If you’re still sleeping on the podcast revolution, Bronzeville is a chance to catch up. It features elite actors and a riveting story based in 1940s Chicago.
Episode Two of Larenz Tate and Laurence Fishburne‘s audio drama premiered today on iTunes and Spotify (LISTEN HERE), so if you need something to listen to while you work out, clean up or just kill time, you would be wise to check it out.
The 10-part series takes you back in time to the South Side of Chicago, long before the President was threatening to invade with federal forces. In the 1940s, Bronzeville and other self-sufficient Black enclaves had thriving economies and vibrant cultures.
The neighborhood’s independence was built on a community-wide lottery, kept alive by numbers runners and local citizens, who you’ll meet throughout the series.
Bronzeville is a neighborhood in the Douglas and Grand Boulevard community areas on the South Side of Chicago around the Illinois Institute of Technology, VanderCook College of Music, and Illinois College of Optometry. It is accessible via the Green and Red lines of the Chicago Transit Authority, as well as the Metra Electric District Main Line. In 2011 a new Metra station, Jones/Bronzeville Station, opened to serve the neighborhood on the Rock Island and planned SouthEast Service.
In the early 20th century, Bronzeville was known as the “Black Metropolis”, one of the nation’s most significant concentrations of African-American businesses. Between 1910 and 1920, during the peak of the “Great Migration”, the population of the area increased dramatically when thousands of African Americans escaped the oppression of the South and emigrated to Chicago in search of industrial jobs. The Wabash YMCA is considered the first African-American Y in the U.S. It continues as a center today due to the continued support of many of the black churches in the area. The Wabash YMCA is widely credited as the birthplace of the commemoration of black culture, what would later become Black History Month.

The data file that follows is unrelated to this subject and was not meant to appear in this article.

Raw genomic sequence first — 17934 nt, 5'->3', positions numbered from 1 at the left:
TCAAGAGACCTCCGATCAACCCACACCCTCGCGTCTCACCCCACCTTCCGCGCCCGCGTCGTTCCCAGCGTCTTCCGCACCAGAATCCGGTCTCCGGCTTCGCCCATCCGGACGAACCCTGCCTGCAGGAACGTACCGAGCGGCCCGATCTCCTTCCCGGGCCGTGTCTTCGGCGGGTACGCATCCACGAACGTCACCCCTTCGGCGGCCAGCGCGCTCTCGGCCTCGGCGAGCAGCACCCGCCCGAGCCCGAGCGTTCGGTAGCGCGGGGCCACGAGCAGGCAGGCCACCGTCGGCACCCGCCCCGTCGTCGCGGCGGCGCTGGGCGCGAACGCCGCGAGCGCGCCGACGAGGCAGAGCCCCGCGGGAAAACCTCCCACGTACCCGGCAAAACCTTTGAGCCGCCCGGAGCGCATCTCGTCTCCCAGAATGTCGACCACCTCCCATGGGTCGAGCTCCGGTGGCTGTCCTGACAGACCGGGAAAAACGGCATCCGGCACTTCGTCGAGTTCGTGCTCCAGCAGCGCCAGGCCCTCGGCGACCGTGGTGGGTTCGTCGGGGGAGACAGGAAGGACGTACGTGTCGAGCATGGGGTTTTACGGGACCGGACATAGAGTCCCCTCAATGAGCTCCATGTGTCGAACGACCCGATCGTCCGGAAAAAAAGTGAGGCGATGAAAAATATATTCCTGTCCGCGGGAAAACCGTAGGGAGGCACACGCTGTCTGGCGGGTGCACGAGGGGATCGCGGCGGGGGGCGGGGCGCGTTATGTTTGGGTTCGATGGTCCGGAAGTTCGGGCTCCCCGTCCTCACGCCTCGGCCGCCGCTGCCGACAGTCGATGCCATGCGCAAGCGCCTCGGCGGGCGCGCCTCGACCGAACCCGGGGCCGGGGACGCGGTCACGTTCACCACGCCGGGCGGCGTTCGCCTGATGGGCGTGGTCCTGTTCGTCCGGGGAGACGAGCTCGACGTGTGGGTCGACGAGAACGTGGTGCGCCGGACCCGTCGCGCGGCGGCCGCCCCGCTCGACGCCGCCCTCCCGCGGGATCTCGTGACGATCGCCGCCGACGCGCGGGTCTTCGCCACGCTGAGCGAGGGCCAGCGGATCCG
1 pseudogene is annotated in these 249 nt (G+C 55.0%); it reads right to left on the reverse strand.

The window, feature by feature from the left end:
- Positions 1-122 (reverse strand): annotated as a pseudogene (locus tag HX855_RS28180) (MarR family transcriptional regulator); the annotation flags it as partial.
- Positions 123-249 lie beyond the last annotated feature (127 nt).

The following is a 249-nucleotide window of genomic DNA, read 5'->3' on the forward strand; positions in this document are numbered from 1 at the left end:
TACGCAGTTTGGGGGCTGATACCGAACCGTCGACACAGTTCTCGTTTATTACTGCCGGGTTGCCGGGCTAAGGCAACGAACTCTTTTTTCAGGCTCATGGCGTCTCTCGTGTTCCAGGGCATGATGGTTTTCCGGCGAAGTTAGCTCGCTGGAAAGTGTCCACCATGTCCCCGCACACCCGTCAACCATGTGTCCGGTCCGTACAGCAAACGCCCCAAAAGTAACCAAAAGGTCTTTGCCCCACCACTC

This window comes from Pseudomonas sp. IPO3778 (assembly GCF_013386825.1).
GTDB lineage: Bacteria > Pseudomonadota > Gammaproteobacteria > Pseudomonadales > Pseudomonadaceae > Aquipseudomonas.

Noted people associated with the development of the area include: Andrew “Rube” Foster, founder of the Negro National Baseball League; Ida B. Wells, a civil rights activist, journalist and co-organizer of the NAACP; Margaret Taylor-Burroughs, artist, author, and one of the co-founders of the DuSable Museum of African American History; Bessie Coleman, the first African-American woman pilot; Gwendolyn Brooks, 1985 United States Poet Laureate, 1968 Poet Laureate of Illinois, and first African American awarded the Pulitzer Prize; actresses Marla Gibbs and Jennifer Beals; acclaimed R&B singers Sam Cooke and Lou Rawls; and cornet player and jazz bandleader King Oliver. His protégé, jazz musician, trumpeter and bandleader Louis Armstrong from New Orleans and his wife Lil Hardin Armstrong, who was a pianist, composer and bandleader, lived in Bronzeville on E. 44th Street and performed at many of the area’s night clubs, including the Sunset Cafe and Dreamland Cafe. The neighborhood includes the Chicago Landmark Black Metropolis-Bronzeville District. (Wikipedia)